In Review: SKYDECK – EUREKA MOMENT (DINOSAUR CITY RECORDS, 2019)

Words: Doug Wallen
Band image: Eva Lazzaro

Against the odds, a shelved collection of home-recorded instrumentals has earned a jolting second life as one of the year’s best Australian albums. Enter Skydeck, the unlikely Victorian duo getting high on their own supply of raw nerves and brooding discontent.

Eureka Moment began life as an instrumental album made by housemates Dom Kearton and Mitch Clemens with a borrowed synth and some humble guitar, bass and drum machine back in 2015. Last year the two revisited the recordings, each adding their share of lyrics. Between that roundabout origin story and the names given both to Skydeck and the album – a two-fold play on Melbourne tourist trap Eureka Skydeck, the hemisphere’s highest public viewing platform – there wasn’t much reason to expect more than a quirky, low-stakes diversion from the duo’s off-the-cuff first outing.

Consider those expectations upended. Eureka Moment is not only one of the best Australian albums so far this year, but its after-the-fact marriage of homemade music and patchwork lyrics yields a thrillingly immediate chemistry. The songs themselves waver between prickly post-punk, washed-out New Wave and lo-fi outsider pop, courting kindred spirits in melodically enhanced weirdos old (Tall Dwarfs, The Fall) and new (The Native Cats, U-Bahn). If you only know Kearton and Clemens from their work in winsome The Ocean Party satellites like Pregnancy and Ciggie Witch, you might be surprised at how much more this album traffics in festering anxiety and unshakeable angst than in slackly radiant jangle.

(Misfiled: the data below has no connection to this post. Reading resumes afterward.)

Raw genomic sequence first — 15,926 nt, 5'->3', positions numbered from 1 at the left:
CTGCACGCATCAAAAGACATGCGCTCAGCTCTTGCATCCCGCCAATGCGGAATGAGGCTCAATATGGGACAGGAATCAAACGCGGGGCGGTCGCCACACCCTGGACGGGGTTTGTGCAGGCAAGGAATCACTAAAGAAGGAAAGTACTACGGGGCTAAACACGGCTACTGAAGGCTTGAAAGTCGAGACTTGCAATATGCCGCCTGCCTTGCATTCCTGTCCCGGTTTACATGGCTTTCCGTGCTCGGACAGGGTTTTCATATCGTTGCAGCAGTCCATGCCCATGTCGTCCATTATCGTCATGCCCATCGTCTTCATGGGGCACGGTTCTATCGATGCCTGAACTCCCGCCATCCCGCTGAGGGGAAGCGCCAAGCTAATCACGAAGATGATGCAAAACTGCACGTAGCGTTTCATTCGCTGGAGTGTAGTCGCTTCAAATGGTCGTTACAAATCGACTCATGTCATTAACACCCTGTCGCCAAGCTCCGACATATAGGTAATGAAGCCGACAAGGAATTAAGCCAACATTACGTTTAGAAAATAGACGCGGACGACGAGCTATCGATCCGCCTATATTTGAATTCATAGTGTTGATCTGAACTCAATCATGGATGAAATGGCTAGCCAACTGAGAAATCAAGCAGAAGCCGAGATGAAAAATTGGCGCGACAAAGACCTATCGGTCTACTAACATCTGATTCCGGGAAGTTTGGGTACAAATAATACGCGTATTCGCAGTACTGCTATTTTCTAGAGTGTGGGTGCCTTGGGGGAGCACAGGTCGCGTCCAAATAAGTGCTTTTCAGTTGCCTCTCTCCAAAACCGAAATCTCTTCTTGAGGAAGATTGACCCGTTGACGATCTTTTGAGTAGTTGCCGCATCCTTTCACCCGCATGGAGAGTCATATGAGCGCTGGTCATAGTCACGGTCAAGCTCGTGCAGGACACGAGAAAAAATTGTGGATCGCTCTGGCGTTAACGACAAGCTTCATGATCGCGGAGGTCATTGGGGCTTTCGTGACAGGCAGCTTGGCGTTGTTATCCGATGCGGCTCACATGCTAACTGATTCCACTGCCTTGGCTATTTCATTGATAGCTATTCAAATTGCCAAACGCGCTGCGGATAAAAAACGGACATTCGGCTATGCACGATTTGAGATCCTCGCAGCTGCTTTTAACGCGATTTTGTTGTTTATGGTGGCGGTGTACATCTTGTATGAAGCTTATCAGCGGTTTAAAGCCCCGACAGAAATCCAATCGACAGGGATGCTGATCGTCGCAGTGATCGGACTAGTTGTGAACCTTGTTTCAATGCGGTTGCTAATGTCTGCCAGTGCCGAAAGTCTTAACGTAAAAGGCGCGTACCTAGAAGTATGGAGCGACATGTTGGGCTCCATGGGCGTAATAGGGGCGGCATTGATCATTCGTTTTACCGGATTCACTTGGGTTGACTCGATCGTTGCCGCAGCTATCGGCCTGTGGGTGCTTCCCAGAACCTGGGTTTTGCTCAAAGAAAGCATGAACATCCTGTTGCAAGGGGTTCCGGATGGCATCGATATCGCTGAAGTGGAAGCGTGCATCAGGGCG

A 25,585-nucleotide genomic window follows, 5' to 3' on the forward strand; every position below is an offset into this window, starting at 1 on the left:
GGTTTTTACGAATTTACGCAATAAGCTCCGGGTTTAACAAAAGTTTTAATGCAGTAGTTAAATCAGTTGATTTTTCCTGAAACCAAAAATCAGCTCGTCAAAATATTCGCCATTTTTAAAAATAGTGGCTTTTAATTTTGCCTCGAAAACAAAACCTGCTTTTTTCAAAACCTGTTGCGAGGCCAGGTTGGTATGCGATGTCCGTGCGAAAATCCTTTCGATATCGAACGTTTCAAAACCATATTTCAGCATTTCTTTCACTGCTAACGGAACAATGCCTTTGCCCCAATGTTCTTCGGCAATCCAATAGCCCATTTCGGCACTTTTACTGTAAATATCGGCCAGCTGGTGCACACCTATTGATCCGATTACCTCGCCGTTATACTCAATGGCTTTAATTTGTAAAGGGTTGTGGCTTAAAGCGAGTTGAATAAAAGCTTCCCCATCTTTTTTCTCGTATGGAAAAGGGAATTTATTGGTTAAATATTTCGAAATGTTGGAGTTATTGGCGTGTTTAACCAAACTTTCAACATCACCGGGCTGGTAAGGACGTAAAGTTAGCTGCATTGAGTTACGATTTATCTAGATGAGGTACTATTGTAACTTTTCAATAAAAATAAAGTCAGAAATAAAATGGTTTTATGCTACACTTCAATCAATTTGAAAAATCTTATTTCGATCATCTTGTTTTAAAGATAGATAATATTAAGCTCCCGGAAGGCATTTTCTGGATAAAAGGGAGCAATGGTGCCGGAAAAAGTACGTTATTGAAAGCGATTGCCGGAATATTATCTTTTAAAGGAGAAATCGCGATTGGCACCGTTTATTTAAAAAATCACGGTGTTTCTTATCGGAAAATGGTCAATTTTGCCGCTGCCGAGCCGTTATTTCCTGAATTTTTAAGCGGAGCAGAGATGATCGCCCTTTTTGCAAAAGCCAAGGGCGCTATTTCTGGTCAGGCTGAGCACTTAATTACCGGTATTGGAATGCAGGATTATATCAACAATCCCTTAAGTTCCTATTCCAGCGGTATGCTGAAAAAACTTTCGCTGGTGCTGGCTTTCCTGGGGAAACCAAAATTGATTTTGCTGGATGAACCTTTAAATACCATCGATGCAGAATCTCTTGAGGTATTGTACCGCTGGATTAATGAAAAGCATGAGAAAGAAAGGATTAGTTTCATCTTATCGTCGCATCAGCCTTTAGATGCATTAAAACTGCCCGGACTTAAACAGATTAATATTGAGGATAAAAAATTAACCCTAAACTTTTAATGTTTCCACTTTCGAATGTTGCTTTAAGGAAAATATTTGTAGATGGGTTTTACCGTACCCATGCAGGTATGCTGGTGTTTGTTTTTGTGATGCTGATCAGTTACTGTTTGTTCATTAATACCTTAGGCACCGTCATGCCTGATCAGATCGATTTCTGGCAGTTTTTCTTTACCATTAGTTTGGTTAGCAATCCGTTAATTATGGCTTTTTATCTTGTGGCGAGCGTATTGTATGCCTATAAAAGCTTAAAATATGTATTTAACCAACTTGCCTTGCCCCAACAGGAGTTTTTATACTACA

‘Live Bait’ sets the stage with Kearton’s cynical witnessing of pensions blown on gambling, inspired by his time observing older patrons from behind a bar in regional Victoria. Clemens’ following tune, ‘Charon’s Face’, is even more distressing, between its wan propulsion and such no-hope lines as “I’m likely to beg for luck as the machine is likely to give a fuck.” Beneath Clemens’ deadpan delivery, which often recalled The Silver Jews’ David Berman in the songs Clemens sang in Ciggie Witch, is tongue-twisting wordplay made so prominent that it’s actually self-skewered in the video for ‘Tourniquet Too’ (see below). But if that karaoke-style clip pokes knowing fun at Clemens’ rattled-off word soup via comically incorrect captioning, his lyrics are the most indelible feature in that knockout song.

Kearton wades in with plenty of tangled, agitated wordplay of his own, opening ‘Never Not That’ with the pointed salvo “Precog got the date wrong/Now it’s history from a misread.” Skydeck’s photographer and videographer, Eva Lazzaro, contributes nicely contrasting spoken word on ‘Cryptic Bassline Project’, which starts out like a wonkier spinoff of ‘Tourniquet Too’. Such askew creative decisions abound here, from the misshapen electric-guitar buzz closing the otherwise sweetly catchy ‘Solid State’ to the muffled, mumbled claustrophobia of ‘Stolen Car’. A curt couple of minute-plus entries provide a possible glimpse of other influences, in the Gang of Four-ish angles of ‘Shark Eyes’ and the Dazzle Ships-style instrumental ‘A Formal Introduction’.

For all the erratic verve on display, it’s those unstable elements that keep us glued to Eureka Moment in hopes that repeated visits might illuminate its crooked corners. But the album-ending title track seems to declare the futility of resolution, wobbling and stuttering as if to embody its own description of “shakin’ like a fucked-up air mattress” before hitting the open-ended refrain “Where is my eureka moment?”.

If Skydeck can’t even find it, what hope do the rest of us have?

Eureka Moment is out now through Dinosaur City Records.

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